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Kirsty Goodman is an MRes/PhD student in the Department of Security and Crime Science. She shares her experience volunteering as a Dementia Wellbeing Volunteer with Age UK Camden, an organisation that aims to promote the well-being of all older people and to help make later life a fulfilling and enjoyable experience. 


Kirsty Goodman

Tell us a little about your volunteering.
I’ve been a dementia wellbeing volunteer with Age UK Camden since the beginning of the academic year. Once a week I ring a gentleman who is suffering from early stages of dementia to check in with how he’s doing. We have a nice catch up and I take note of any issues he might be having so that Age UK can provide the necessary assistance.   

How did you find out about the role?
I found this role while browsing volunteering opportunities on the UCL Students’ Union webpage. 

What difference do you feel you’ve made by volunteering?
I like to think that having a regular conversation with a new person has helped combat some feelings of loneliness. These days unfortunately his health has not been good, so he has multiple carers regularly checking in, but in the beginning I think he had greater peace of mind that someone would be checking in and could alert the services if he had an emergency. Also, in terms of general mental health, I think it helps to know there are people in the community that can provide assistance if you’re struggling.

 

Why did you want to become a volunteer? 
I currently live with my grandparents so I know first-hand the challenges some elderly people are struggling with in such a rapidly evolving tech-driven world. Particularly, I know the increased isolation the pandemic has caused for people who are not tech-savvy, which has only exacerbated an existing loneliness epidemic. For these reasons, I knew as soon as I started my studies that I wanted to get involved with an organisation providing assistance to people vulnerable to isolation.

What impact has volunteering had on you?
I am so glad I made the decision to join Age UK Camden’s dementia wellbeing volunteering service. Even though I started the volunteering amid the global crisis, I am incredibly grateful that the technology we have today has allowed me to carry out this service from my family home down in Cornwall and I have found the experience positive for my own mental wellbeing. The perpetual lockdowns over the last year has brought a real sense of isolation and pessimism to many, including myself, but by connecting to Age UK Camden, even just for one-two hours every week, I feel a sense of connection to the community still.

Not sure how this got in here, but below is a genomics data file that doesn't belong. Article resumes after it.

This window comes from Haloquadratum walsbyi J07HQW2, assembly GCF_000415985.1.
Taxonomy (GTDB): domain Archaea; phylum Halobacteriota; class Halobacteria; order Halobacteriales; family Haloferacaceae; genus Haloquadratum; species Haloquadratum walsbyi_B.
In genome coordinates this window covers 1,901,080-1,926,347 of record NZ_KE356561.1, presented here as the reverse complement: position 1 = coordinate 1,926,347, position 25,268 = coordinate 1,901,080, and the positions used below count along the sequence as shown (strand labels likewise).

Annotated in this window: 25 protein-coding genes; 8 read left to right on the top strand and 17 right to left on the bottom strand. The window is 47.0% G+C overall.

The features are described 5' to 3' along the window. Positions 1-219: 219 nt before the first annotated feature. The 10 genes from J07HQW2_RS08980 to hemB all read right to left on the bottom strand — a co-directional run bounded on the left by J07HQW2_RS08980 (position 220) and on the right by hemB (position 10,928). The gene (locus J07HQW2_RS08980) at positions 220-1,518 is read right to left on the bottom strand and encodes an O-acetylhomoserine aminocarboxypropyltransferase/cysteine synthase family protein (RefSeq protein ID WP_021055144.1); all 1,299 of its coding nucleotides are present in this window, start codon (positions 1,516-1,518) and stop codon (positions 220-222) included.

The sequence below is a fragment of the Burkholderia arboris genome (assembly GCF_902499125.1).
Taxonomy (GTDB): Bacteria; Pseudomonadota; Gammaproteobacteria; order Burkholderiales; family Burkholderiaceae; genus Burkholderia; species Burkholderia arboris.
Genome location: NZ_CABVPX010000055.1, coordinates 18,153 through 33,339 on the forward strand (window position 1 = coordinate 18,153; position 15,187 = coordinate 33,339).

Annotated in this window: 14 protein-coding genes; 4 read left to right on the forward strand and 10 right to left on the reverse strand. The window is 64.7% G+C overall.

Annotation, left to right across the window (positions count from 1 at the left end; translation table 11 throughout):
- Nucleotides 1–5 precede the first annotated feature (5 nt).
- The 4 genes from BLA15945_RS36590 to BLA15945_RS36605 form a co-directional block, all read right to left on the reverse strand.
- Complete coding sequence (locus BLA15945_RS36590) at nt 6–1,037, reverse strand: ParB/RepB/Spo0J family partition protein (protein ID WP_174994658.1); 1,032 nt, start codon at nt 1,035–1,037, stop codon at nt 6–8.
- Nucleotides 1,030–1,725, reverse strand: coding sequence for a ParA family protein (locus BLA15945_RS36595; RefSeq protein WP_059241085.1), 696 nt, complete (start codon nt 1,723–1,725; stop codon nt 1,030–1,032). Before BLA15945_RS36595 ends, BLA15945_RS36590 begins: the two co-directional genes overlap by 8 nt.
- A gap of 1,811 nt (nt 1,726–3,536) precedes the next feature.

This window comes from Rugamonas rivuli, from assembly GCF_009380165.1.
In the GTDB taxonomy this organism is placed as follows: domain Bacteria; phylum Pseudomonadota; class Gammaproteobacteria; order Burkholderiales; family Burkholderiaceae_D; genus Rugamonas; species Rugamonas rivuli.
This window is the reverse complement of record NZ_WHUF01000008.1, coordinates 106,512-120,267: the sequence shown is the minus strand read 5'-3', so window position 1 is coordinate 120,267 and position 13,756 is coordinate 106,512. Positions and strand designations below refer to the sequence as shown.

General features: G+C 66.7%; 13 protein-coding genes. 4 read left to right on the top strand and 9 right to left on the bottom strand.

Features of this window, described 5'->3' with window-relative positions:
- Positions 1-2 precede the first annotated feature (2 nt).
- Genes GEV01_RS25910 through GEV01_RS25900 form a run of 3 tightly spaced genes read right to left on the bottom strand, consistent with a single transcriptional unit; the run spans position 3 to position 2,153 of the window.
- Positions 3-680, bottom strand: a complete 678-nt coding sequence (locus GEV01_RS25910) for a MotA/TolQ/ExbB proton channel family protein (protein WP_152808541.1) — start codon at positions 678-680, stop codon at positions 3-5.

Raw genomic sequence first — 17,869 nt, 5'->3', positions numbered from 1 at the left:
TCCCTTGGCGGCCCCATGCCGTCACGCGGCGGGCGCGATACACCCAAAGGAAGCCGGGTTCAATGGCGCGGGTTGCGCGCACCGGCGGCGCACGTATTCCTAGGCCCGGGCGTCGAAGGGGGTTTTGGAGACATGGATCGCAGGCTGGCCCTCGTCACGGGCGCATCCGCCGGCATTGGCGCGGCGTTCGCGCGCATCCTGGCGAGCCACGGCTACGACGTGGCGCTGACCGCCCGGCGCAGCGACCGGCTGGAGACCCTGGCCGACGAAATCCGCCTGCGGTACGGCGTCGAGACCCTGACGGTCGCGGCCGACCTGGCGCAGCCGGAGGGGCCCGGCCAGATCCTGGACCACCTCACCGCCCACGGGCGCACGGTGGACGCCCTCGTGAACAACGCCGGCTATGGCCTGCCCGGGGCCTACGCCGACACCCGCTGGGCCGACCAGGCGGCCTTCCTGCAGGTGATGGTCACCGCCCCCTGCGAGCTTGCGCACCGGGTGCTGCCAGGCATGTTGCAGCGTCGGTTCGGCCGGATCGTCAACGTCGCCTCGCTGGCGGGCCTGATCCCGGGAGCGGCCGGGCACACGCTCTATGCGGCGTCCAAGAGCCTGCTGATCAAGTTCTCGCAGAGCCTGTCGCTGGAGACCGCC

Especially the live and interactive training sessions have not only been extremely informative (e.g. learning about dementia, and how to have better conversations), by being able to occasionally connect virtually with other volunteers it’s made the experience feel more real in a way, despite not yet being able to attend in person. These group sessions are also a reminder of the importance of this service and make me feel uplifted from all the inspiring people involved. It’s incredibly helpful to hear others’ experiences too and to learn from the other volunteers. I am particularly grateful for the training I have received and regular weekly check ins with my volunteer coordinator, who has been so welcoming and conscious of the volunteers’ wellbeing too, so I feel reassured knowing whenever I have any queries I can go straight to her for guidance.    

What’s the best thing about volunteering?
I think strengthening community ties is the best thing about volunteering. I think it really helps create a collective sense of wellbeing.

And the most challenging? How did you overcome the challenges? 
In the beginning, the phone conversations were a little more challenging than I had anticipated. The gentleman I speak with has quite a strong accent and I think I’ve gotten used to Facetiming for communication! However, I’ve adapted to this style of communication and it’s much easier now. In addition, it took time to build up ease in the conversations so I had to be patient with his communication style because I’m quite extroverted when it comes to meeting new people whereas understandably it took him some time to get comfortable with talking to me over the phone. The training that Age UK provided really helped me with how to approach having better conversations

 

Tell us about something memorable that’s happened to you whilst volunteering.
At one point, I was able to assist with rescheduling a doctor’s appointment on his behalf when he was having difficulty getting through to the right people. When I’m able to assist with these little administrative tasks it’s a great feeling knowing I’ve been of help in some way.

Would you recommend volunteering? If so, why?
Absolutely! As mentioned above, I think it contributes to a collective sense of wellbeing through strengthening community bonds.


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